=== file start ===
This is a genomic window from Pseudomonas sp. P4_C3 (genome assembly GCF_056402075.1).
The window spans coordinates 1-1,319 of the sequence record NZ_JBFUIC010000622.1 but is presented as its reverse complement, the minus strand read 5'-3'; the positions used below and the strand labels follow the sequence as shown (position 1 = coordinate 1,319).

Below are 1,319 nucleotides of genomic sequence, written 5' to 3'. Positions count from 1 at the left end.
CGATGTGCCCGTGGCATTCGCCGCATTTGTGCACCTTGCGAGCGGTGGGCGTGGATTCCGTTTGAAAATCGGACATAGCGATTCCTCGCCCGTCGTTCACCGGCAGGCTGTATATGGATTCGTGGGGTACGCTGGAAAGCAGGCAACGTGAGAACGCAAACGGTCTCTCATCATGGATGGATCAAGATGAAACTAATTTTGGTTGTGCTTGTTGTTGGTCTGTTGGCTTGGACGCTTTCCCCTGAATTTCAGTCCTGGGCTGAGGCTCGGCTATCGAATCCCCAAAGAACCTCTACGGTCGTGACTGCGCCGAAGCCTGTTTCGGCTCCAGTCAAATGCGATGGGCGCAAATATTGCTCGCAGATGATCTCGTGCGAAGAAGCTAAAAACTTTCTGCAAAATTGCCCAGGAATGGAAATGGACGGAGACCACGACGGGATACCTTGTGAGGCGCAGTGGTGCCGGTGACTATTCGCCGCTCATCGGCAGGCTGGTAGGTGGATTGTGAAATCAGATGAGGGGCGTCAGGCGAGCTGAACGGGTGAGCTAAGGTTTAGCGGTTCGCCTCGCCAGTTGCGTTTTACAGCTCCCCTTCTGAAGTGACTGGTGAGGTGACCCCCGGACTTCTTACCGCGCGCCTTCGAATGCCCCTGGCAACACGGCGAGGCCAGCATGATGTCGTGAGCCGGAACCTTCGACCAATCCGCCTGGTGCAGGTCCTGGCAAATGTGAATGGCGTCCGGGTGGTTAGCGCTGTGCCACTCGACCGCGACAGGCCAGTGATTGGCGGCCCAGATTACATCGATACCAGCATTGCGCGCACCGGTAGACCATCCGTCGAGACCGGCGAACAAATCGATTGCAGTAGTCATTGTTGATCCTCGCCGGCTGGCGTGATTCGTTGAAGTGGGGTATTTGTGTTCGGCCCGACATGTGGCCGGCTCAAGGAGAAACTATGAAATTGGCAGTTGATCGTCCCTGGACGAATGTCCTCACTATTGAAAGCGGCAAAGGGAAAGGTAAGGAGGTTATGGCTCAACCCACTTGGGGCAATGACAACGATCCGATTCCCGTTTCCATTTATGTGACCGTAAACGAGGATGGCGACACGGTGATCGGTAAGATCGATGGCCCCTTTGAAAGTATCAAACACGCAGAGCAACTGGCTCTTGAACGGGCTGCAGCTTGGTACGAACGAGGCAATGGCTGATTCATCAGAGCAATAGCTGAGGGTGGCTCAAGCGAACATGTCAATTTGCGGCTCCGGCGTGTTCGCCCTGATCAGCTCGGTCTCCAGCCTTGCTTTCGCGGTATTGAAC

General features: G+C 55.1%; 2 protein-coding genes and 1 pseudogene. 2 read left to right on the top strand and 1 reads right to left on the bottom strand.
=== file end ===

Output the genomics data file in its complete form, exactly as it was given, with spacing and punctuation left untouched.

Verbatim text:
This is a genomic window from Pseudomonas sp. P4_C3 (genome assembly GCF_056402075.1).
The window spans coordinates 1-1,319 of the sequence record NZ_JBFUIC010000622.1 but is presented as its reverse complement, the minus strand read 5'-3'; the positions used below and the strand labels follow the sequence as shown (position 1 = coordinate 1,319).

Below are 1,319 nucleotides of genomic sequence, written 5' to 3'. Positions count from 1 at the left end.
CGATGTGCCCGTGGCATTCGCCGCATTTGTGCACCTTGCGAGCGGTGGGCGTGGATTCCGTTTGAAAATCGGACATAGCGATTCCTCGCCCGTCGTTCACCGGCAGGCTGTATATGGATTCGTGGGGTACGCTGGAAAGCAGGCAACGTGAGAACGCAAACGGTCTCTCATCATGGATGGATCAAGATGAAACTAATTTTGGTTGTGCTTGTTGTTGGTCTGTTGGCTTGGACGCTTTCCCCTGAATTTCAGTCCTGGGCTGAGGCTCGGCTATCGAATCCCCAAAGAACCTCTACGGTCGTGACTGCGCCGAAGCCTGTTTCGGCTCCAGTCAAATGCGATGGGCGCAAATATTGCTCGCAGATGATCTCGTGCGAAGAAGCTAAAAACTTTCTGCAAAATTGCCCAGGAATGGAAATGGACGGAGACCACGACGGGATACCTTGTGAGGCGCAGTGGTGCCGGTGACTATTCGCCGCTCATCGGCAGGCTGGTAGGTGGATTGTGAAATCAGATGAGGGGCGTCAGGCGAGCTGAACGGGTGAGCTAAGGTTTAGCGGTTCGCCTCGCCAGTTGCGTTTTACAGCTCCCCTTCTGAAGTGACTGGTGAGGTGACCCCCGGACTTCTTACCGCGCGCCTTCGAATGCCCCTGGCAACACGGCGAGGCCAGCATGATGTCGTGAGCCGGAACCTTCGACCAATCCGCCTGGTGCAGGTCCTGGCAAATGTGAATGGCGTCCGGGTGGTTAGCGCTGTGCCACTCGACCGCGACAGGCCAGTGATTGGCGGCCCAGATTACATCGATACCAGCATTGCGCGCACCGGTAGACCATCCGTCGAGACCGGCGAACAAATCGATTGCAGTAGTCATTGTTGATCCTCGCCGGCTGGCGTGATTCGTTGAAGTGGGGTATTTGTGTTCGGCCCGACATGTGGCCGGCTCAAGGAGAAACTATGAAATTGGCAGTTGATCGTCCCTGGACGAATGTCCTCACTATTGAAAGCGGCAAAGGGAAAGGTAAGGAGGTTATGGCTCAACCCACTTGGGGCAATGACAACGATCCGATTCCCGTTTCCATTTATGTGACCGTAAACGAGGATGGCGACACGGTGATCGGTAAGATCGATGGCCCCTTTGAAAGTATCAAACACGCAGAGCAACTGGCTCTTGAACGGGCTGCAGCTTGGTACGAACGAGGCAATGGCTGATTCATCAGAGCAATAGCTGAGGGTGGCTCAAGCGAACATGTCAATTTGCGGCTCCGGCGTGTTCGCCCTGATCAGCTCGGTCTCCAGCCTTGCTTTCGCGGTATTGAAC

General features: G+C 55.1%; 2 protein-coding genes and 1 pseudogene. 2 read left to right on the top strand and 1 reads right to left on the bottom strand.